Author(s): Pacifico F, Leonardi A
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Abstract Thyroid cancer is the most common neoplasia of the endocrine system and accounts for approximately 1\% of all newly diagnosed cancer cases. Its incidence has rapidly grown over the past few decades. Although most thyroid carcinomas are of the well-differentiated papillary histology, and respond well to treatment with surgical resection followed by radioactive iodine ablation, tumors with more aggressive phenotype, such as follicular, poorly differentiated, anaplastic, and medullary cancers, lead to almost 1500 patient deaths annually. Therefore, understanding molecular mechanisms that regulate the biology of these carcinomas could be helpful to identify new molecules acting as novel targets for therapeutic intervention. NF-kappaB has been recently shown to play an important role in thyroid cancer for its ability to control the proliferative and the anti-apoptotic signaling pathways of thyroid neoplastic cells. Oncogenic proteins RET/PTC, RAS and BRAF, that are involved in many aspects of thyroid carcinogenesis, can induce NF-kappaB activation in papillary, follicular, and medullary thyroid carcinomas, while constitutive de-regulated NF-kappaB activity has been found in anaplastic thyroid carcinomas. A number of NF-kappaB inhibitors have been demonstrated to induce anti-proliferative effects and/or massive apoptosis, especially in combination with radio- or chemo-therapy. The results obtained suggest that targeting NF-kappaB could be a promising strategy for advanced thyroid cancer treatment. Copyright 2009 Elsevier Ireland Ltd. All rights reserved.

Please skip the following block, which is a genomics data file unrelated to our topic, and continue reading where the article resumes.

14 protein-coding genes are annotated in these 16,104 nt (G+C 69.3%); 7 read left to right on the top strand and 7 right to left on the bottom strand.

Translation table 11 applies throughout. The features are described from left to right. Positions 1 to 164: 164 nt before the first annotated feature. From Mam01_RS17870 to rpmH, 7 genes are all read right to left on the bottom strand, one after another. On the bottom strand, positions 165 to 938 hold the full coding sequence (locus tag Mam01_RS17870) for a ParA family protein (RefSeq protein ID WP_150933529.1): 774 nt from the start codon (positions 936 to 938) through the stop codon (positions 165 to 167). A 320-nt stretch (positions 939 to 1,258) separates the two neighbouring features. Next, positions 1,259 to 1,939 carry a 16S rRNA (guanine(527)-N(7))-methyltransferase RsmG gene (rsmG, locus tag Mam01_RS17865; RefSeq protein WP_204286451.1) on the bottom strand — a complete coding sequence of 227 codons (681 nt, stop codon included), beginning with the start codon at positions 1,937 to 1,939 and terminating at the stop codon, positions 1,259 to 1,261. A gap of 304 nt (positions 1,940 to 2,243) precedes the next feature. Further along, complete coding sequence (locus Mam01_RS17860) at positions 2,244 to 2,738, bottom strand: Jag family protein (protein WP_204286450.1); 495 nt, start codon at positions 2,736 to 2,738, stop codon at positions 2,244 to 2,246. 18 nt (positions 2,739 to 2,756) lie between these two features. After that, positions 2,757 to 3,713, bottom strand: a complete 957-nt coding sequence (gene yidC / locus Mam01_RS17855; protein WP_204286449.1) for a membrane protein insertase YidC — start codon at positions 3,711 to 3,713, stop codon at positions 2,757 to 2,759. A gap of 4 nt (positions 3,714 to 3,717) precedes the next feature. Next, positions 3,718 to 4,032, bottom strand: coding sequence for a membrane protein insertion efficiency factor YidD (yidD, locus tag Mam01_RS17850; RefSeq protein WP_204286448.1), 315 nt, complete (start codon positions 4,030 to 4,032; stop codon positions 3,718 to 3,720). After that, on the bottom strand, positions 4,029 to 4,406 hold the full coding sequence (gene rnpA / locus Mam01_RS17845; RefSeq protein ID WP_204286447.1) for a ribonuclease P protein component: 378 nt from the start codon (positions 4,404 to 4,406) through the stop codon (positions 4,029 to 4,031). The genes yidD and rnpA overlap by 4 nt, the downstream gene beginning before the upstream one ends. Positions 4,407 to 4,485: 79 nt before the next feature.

This article was published in Mol Cell Endocrinol
and referenced in Advances in Molecular Diagnostics